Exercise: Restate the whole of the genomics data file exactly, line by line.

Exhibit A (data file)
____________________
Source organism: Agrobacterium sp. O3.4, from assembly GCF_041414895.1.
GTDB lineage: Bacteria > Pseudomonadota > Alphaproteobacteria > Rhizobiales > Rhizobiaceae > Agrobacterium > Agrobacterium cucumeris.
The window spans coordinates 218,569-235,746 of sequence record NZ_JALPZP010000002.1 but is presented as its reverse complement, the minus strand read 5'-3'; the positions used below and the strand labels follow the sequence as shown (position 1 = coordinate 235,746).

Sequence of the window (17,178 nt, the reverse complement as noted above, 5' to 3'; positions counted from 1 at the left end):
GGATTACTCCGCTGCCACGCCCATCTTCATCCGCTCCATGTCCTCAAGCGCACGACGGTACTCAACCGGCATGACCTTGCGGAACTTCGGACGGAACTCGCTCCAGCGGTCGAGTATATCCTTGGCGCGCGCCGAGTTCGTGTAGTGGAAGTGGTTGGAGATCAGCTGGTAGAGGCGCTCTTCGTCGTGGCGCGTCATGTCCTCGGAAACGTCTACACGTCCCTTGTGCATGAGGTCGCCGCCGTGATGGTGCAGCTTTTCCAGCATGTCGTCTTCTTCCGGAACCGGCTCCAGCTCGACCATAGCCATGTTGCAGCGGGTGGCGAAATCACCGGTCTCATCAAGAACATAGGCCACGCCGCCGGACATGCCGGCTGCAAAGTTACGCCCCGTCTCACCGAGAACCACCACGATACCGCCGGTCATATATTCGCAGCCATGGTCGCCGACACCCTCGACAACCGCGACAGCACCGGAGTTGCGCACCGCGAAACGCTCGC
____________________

Source organism: Agrobacterium sp. O3.4, from assembly GCF_041414895.1.
GTDB lineage: Bacteria > Pseudomonadota > Alphaproteobacteria > Rhizobiales > Rhizobiaceae > Agrobacterium > Agrobacterium cucumeris.
The window spans coordinates 218,569-235,746 of sequence record NZ_JALPZP010000002.1 but is presented as its reverse complement, the minus strand read 5'-3'; the positions used below and the strand labels follow the sequence as shown (position 1 = coordinate 235,746).

Sequence of the window (17,178 nt, the reverse complement as noted above, 5' to 3'; positions counted from 1 at the left end):
GGATTACTCCGCTGCCACGCCCATCTTCATCCGCTCCATGTCCTCAAGCGCACGACGGTACTCAACCGGCATGACCTTGCGGAACTTCGGACGGAACTCGCTCCAGCGGTCGAGTATATCCTTGGCGCGCGCCGAGTTCGTGTAGTGGAAGTGGTTGGAGATCAGCTGGTAGAGGCGCTCTTCGTCGTGGCGCGTCATGTCCTCGGAAACGTCTACACGTCCCTTGTGCATGAGGTCGCCGCCGTGATGGTGCAGCTTTTCCAGCATGTCGTCTTCTTCCGGAACCGGCTCCAGCTCGACCATAGCCATGTTGCAGCGGGTGGCGAAATCACCGGTCTCATCAAGAACATAGGCCACGCCGCCGGACATGCCGGCTGCAAAGTTACGCCCCGTCTCACCGAGAACCACCACGATACCGCCGGTCATATATTCGCAGCCATGGTCGCCGACACCCTCGACAACCGCGACAGCACCGGAGTTGCGCACCGCGAAACGCTCGC